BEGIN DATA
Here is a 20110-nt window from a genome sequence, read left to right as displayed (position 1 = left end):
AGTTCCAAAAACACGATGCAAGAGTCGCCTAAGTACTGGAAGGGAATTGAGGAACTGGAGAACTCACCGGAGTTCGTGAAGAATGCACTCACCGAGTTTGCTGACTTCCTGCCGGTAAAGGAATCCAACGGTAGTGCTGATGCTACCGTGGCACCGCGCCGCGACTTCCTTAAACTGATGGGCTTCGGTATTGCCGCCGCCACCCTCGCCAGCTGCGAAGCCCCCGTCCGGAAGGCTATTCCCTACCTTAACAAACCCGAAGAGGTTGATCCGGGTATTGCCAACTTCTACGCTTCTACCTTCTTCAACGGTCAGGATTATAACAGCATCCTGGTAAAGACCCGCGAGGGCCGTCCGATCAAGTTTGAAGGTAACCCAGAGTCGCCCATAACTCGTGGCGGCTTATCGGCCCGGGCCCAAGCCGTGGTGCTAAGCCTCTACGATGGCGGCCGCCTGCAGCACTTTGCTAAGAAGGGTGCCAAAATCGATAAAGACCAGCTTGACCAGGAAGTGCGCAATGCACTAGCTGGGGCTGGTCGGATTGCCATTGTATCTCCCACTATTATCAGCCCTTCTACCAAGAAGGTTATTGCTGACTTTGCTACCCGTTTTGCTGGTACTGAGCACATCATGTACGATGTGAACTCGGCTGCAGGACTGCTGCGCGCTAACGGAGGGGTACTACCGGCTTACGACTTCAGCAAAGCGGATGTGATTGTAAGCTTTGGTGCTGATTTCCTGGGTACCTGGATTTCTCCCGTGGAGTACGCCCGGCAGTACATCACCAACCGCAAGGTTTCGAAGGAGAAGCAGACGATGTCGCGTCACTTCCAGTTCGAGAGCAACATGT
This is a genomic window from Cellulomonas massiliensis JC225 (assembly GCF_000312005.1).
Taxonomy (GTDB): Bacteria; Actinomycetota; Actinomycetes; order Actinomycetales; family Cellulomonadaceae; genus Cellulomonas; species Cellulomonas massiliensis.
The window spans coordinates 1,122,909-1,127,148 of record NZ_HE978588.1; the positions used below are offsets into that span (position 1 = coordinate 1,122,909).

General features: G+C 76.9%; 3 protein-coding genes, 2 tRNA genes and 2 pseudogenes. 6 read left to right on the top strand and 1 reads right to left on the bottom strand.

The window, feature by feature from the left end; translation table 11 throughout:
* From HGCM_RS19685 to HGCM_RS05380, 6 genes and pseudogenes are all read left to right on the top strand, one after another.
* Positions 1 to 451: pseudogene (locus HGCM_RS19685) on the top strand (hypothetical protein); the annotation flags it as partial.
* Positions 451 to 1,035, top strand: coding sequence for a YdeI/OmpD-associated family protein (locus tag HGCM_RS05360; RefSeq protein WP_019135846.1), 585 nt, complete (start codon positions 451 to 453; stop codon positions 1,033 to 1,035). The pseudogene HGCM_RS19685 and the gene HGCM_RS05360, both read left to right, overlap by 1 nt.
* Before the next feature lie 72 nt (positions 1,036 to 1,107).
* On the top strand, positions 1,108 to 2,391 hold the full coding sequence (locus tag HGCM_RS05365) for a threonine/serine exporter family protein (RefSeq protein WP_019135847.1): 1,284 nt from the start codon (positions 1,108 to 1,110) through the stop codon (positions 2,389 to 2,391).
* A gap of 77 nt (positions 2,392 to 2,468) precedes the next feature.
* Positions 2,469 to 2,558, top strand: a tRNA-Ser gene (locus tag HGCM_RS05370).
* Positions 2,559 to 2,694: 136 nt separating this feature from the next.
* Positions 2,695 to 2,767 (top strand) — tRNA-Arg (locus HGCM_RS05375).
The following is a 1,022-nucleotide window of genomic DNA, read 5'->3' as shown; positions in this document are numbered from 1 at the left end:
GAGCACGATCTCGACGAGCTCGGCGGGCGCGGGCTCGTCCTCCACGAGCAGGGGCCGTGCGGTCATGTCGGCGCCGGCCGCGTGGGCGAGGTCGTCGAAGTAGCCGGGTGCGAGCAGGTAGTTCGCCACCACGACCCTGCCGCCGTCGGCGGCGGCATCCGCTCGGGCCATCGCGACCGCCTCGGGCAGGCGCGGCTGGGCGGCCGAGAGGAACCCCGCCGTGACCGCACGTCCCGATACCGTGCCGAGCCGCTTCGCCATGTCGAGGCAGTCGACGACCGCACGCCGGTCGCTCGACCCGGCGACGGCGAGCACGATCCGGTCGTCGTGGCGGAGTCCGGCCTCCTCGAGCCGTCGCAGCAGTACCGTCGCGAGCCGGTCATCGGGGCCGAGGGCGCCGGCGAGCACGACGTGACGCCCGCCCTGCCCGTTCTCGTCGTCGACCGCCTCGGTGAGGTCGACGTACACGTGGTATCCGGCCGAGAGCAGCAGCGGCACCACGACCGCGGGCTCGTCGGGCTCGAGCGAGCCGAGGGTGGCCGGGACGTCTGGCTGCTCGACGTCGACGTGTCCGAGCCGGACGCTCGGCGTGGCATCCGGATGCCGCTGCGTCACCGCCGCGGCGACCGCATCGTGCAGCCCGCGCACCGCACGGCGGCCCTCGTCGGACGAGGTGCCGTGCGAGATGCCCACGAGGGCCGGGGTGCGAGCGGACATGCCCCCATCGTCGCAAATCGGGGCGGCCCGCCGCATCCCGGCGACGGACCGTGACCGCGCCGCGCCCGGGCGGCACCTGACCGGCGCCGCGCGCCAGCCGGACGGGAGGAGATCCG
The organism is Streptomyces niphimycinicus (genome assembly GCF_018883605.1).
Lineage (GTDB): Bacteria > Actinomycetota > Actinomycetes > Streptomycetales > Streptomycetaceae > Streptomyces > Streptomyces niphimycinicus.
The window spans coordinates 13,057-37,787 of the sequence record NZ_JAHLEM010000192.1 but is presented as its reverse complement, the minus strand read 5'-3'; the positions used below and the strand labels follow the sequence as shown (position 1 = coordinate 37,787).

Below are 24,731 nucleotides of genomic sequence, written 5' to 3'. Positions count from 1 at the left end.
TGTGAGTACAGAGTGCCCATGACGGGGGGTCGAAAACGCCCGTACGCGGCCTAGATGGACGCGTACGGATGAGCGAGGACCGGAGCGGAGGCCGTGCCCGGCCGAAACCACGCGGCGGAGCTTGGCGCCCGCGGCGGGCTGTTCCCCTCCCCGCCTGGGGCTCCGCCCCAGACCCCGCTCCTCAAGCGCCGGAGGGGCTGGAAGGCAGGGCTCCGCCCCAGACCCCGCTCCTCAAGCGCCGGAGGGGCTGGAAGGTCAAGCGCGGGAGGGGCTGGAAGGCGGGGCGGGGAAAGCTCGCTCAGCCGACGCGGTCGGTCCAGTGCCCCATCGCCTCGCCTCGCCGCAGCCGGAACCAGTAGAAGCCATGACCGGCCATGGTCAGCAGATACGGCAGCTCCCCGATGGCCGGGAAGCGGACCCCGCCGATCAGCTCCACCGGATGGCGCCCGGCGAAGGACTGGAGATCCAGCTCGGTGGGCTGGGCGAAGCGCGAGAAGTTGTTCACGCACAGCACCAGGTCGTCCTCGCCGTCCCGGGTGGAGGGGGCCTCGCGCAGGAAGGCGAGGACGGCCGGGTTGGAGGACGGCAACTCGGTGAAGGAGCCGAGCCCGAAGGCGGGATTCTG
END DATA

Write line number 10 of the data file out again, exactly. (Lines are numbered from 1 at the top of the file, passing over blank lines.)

* Positions 451 to 1,035, top strand: coding sequence for a YdeI/OmpD-associated family protein (locus tag HGCM_RS05360; RefSeq protein WP_019135846.1), 585 nt, complete (start codon positions 451 to 453; stop codon positions 1,033 to 1,035). The pseudogene HGCM_RS19685 and the gene HGCM_RS05360, both read left to right, overlap by 1 nt.